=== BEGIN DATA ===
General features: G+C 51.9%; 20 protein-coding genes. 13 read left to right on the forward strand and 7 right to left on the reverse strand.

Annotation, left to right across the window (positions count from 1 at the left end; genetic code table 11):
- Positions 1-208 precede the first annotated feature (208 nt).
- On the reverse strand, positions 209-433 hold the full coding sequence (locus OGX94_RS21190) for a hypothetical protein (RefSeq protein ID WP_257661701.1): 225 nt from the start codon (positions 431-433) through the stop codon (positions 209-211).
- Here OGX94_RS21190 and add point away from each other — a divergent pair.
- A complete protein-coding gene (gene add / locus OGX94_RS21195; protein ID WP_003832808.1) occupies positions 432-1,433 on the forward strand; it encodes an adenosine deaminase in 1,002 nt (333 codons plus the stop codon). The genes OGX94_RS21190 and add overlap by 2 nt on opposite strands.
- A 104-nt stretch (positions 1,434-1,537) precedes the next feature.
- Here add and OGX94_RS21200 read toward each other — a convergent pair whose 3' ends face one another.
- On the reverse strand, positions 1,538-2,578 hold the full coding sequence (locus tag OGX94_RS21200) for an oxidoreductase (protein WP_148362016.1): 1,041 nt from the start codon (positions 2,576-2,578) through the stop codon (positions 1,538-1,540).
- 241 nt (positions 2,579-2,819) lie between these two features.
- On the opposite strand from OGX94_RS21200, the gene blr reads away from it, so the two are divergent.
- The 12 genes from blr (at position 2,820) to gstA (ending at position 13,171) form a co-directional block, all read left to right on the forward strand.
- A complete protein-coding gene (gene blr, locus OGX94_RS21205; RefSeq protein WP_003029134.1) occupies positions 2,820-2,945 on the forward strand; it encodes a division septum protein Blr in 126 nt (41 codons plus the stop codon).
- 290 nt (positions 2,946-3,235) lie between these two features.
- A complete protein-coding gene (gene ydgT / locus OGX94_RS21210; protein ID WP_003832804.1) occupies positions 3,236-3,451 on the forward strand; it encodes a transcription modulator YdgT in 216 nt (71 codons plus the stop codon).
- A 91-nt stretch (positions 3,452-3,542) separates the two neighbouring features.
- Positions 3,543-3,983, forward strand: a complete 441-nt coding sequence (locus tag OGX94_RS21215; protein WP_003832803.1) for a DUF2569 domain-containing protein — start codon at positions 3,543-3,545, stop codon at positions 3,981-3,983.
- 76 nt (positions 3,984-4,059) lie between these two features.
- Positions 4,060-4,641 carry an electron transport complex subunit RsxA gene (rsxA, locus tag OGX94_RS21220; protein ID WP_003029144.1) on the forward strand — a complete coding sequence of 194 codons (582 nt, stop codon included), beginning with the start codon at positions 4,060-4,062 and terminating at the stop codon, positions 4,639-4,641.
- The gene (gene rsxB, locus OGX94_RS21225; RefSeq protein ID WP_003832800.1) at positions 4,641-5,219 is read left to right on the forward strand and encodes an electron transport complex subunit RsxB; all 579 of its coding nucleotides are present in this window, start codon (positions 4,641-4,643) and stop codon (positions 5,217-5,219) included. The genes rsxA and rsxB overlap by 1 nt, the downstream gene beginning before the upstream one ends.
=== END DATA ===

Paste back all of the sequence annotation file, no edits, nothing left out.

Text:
General features: G+C 51.9%; 20 protein-coding genes. 13 read left to right on the forward strand and 7 right to left on the reverse strand.

Annotation, left to right across the window (positions count from 1 at the left end; genetic code table 11):
- Positions 1-208 precede the first annotated feature (208 nt).
- On the reverse strand, positions 209-433 hold the full coding sequence (locus OGX94_RS21190) for a hypothetical protein (RefSeq protein ID WP_257661701.1): 225 nt from the start codon (positions 431-433) through the stop codon (positions 209-211).
- Here OGX94_RS21190 and add point away from each other — a divergent pair.
- A complete protein-coding gene (gene add / locus OGX94_RS21195; protein ID WP_003832808.1) occupies positions 432-1,433 on the forward strand; it encodes an adenosine deaminase in 1,002 nt (333 codons plus the stop codon). The genes OGX94_RS21190 and add overlap by 2 nt on opposite strands.
- A 104-nt stretch (positions 1,434-1,537) precedes the next feature.
- Here add and OGX94_RS21200 read toward each other — a convergent pair whose 3' ends face one another.
- On the reverse strand, positions 1,538-2,578 hold the full coding sequence (locus tag OGX94_RS21200) for an oxidoreductase (protein WP_148362016.1): 1,041 nt from the start codon (positions 2,576-2,578) through the stop codon (positions 1,538-1,540).
- 241 nt (positions 2,579-2,819) lie between these two features.
- On the opposite strand from OGX94_RS21200, the gene blr reads away from it, so the two are divergent.
- The 12 genes from blr (at position 2,820) to gstA (ending at position 13,171) form a co-directional block, all read left to right on the forward strand.
- A complete protein-coding gene (gene blr, locus OGX94_RS21205; RefSeq protein WP_003029134.1) occupies positions 2,820-2,945 on the forward strand; it encodes a division septum protein Blr in 126 nt (41 codons plus the stop codon).
- 290 nt (positions 2,946-3,235) lie between these two features.
- A complete protein-coding gene (gene ydgT / locus OGX94_RS21210; protein ID WP_003832804.1) occupies positions 3,236-3,451 on the forward strand; it encodes a transcription modulator YdgT in 216 nt (71 codons plus the stop codon).
- A 91-nt stretch (positions 3,452-3,542) separates the two neighbouring features.
- Positions 3,543-3,983, forward strand: a complete 441-nt coding sequence (locus tag OGX94_RS21215; protein WP_003832803.1) for a DUF2569 domain-containing protein — start codon at positions 3,543-3,545, stop codon at positions 3,981-3,983.
- 76 nt (positions 3,984-4,059) lie between these two features.
- Positions 4,060-4,641 carry an electron transport complex subunit RsxA gene (rsxA, locus tag OGX94_RS21220; protein ID WP_003029144.1) on the forward strand — a complete coding sequence of 194 codons (582 nt, stop codon included), beginning with the start codon at positions 4,060-4,062 and terminating at the stop codon, positions 4,639-4,641.
- The gene (gene rsxB, locus OGX94_RS21225; RefSeq protein ID WP_003832800.1) at positions 4,641-5,219 is read left to right on the forward strand and encodes an electron transport complex subunit RsxB; all 579 of its coding nucleotides are present in this window, start codon (positions 4,641-4,643) and stop codon (positions 5,217-5,219) included. The genes rsxA and rsxB overlap by 1 nt, the downstream gene beginning before the upstream one ends.